What is it that we have to let go of in order to let God be God in our lives? What is so comfortable to us that we refuse to let go of it, regardless of how destructive it is to our spiritual lives and how great an obstacle it is to our relationship with God? Maybe we want God to answer a particular prayer in a particular way, and God is offering us something better. If so, we need to let go of our own ideas of how God's will must be accomplished in order that we might see where he is leading us. God is sovereign over our lives and is faithful in providing. But we must be willing to say, "You are God, and I am not."

Homilies Ordinary Time The Church Year

Thursday of the Fifteenth Week of Ordinary Time

Today’s readings

God says to Moses today, “I AM who am.” God cannot be known as something or someone static or even two dimensional. Our God is a God who is active, relational, transcendent and yet immanent, our God is not something or someone, but is in many ways a verb: I AM who am.

Our God is a God who saves. He took the Israelites out of slavery in Egypt and delivered them to a land flowing with milk and honey. Just so, he takes us out of slavery to this world and out of slavery to our sinfulness and delivers us to a life of grace and true joy. We have nothing in heaven or on earth that has not come from God and our God is faithful in giving, faithful in saving, faithful in relating to his people, the people he has chosen for all time.

Our God gives us rest from our burdens. He replaces the burdens of the world and the burdens of our sinfulness with the burdens of following him. His burdens are easy and light, not necessarily in and of themselves, but they are easy and light because the burdens God gives us, God also helps us carry. Only by taking on the burdens of our God can we ever truly find rest for ourselves.

We gather to give thanks to our God today, our God who remembers his covenant forever.

Homilies Ordinary Time The Church Year

Monday of the Fifteenth Week of Ordinary Time

Today’s readings

It’s a frightening thing, I think, to hear Jesus say in today’s Gospel reading, “Do not think that I have come to bring peace upon the earth. I have come to bring not peace but the sword.” And it’s frightening not because of some actual sword that might impale us, but instead because of the havoc a statement like that could wreak in our spiritual lives. There’s an old trite saying that says Jesus didn’t come just to comfort the afflicted, but also to afflict the comfortable. It may be trite, but there is truth there.

The spiritual life is one of precarious balance. Things can be going along alright, much as the relationships the Jews had with the Egyptian government while Joseph was alive. But then something can change in our lives: in the words of our first reading today, a new king, who knows nothing of Joseph, can take over. In the context of that first reading, the new king taking over didn’t know Joseph and thus have all the good feelings toward the Jews that Joseph inspired. In the context of our spiritual lives, the new king is whatever new distraction may come our way and, knowing nothing of Joseph, that is, knowing nothing of the harmony that can be part of our lives when we follow the right way, that distraction takes over and tears us away from our God.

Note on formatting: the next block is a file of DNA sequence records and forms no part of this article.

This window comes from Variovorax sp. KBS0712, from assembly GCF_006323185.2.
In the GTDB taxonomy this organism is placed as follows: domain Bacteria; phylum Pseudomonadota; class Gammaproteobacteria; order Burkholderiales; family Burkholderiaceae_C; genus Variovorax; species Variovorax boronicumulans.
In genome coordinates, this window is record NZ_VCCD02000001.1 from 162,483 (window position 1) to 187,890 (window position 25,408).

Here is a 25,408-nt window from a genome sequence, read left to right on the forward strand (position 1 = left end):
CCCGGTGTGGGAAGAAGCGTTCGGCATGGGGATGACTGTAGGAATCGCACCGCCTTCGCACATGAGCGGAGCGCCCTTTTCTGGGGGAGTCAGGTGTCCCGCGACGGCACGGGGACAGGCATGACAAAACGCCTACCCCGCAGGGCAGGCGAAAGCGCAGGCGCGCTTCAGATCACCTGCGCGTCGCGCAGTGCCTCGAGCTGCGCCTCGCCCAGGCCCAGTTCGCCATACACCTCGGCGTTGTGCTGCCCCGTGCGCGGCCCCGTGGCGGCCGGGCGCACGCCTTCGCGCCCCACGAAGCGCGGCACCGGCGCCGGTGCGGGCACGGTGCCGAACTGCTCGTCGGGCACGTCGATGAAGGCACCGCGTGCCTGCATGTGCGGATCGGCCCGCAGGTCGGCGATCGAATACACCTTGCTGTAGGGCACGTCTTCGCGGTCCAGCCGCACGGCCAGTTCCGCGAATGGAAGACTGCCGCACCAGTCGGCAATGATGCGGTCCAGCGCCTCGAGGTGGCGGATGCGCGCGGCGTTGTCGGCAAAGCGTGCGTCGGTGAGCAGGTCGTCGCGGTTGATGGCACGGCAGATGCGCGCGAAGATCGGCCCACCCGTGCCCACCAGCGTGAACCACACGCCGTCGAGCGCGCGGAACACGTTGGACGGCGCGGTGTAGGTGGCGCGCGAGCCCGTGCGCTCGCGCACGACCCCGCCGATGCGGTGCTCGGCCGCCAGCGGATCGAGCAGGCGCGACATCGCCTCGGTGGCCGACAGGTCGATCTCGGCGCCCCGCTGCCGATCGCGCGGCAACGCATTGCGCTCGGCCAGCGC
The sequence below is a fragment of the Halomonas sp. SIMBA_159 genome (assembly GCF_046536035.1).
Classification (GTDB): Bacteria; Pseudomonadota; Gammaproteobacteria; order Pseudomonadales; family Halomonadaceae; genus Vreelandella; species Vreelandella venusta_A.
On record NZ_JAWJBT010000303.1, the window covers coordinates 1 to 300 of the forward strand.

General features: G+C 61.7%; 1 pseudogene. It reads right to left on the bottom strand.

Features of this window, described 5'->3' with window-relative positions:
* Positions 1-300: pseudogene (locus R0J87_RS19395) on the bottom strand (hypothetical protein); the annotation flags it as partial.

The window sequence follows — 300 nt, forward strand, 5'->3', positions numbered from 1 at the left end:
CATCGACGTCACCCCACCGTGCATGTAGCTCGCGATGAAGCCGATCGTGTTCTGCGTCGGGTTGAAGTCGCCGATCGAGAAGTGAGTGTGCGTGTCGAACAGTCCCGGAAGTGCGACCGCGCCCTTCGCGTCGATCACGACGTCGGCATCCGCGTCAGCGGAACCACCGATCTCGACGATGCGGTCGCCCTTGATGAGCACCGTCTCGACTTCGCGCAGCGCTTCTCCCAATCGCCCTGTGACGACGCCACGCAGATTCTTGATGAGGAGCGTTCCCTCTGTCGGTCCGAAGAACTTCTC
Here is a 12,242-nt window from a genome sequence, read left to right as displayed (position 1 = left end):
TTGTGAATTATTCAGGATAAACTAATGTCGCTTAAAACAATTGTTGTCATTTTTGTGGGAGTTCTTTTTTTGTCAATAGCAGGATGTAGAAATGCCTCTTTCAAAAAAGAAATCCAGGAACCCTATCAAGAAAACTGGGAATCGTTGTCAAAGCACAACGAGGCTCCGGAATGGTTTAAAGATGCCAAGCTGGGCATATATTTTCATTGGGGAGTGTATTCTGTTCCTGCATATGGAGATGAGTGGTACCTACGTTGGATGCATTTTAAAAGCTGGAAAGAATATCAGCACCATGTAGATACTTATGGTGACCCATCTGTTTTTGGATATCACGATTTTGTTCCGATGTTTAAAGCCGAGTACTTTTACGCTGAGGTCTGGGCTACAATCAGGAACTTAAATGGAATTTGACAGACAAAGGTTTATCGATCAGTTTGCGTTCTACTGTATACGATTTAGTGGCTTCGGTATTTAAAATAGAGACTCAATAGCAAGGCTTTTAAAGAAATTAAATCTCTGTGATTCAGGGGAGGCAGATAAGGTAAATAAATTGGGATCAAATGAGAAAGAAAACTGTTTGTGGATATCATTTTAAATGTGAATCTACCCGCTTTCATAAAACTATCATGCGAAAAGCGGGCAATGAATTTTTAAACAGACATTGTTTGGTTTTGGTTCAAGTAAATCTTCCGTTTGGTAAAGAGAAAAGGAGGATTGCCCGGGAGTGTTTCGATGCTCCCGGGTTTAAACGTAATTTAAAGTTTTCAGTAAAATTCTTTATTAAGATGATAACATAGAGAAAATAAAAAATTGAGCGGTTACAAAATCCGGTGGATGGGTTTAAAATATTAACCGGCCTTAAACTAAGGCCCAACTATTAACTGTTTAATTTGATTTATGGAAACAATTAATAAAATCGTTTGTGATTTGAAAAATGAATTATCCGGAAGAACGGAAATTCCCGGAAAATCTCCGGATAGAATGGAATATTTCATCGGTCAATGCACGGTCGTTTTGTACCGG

In that light, the first reading today is a discussion of the seductive power of sin. Just as the new king wanted to stop the increase of the Jews, so sin wants to stop our increase in the spiritual life. Just as the Egyptians oppressed the Jews with hard labor, so sin oppresses us by affecting our work, our relationships, and our life of faith. But just as the more the Jews were oppressed, the more they multiplied, so the more that we are oppressed by sin, the more we can multiply grace by turning back to God.

Sin is a dreadful power in our world. Sin knows nothing of Joseph, knows nothing of the life of grace and its joy. But we don’t have to let it oppress us. We can let Jesus bring the sword to afflict the comfort of our sin and help us to multiply and increase in the life of grace and faith. As our Psalmist says this morning, “Our help is in the name of the Lord who made heaven and earth.”

Catholic Social Teaching Dignity of Work and Rights of Workers Homilies Life and Dignity of the Human Person Ordinary Time Preferential Option for the Poor Solidarity The Church Year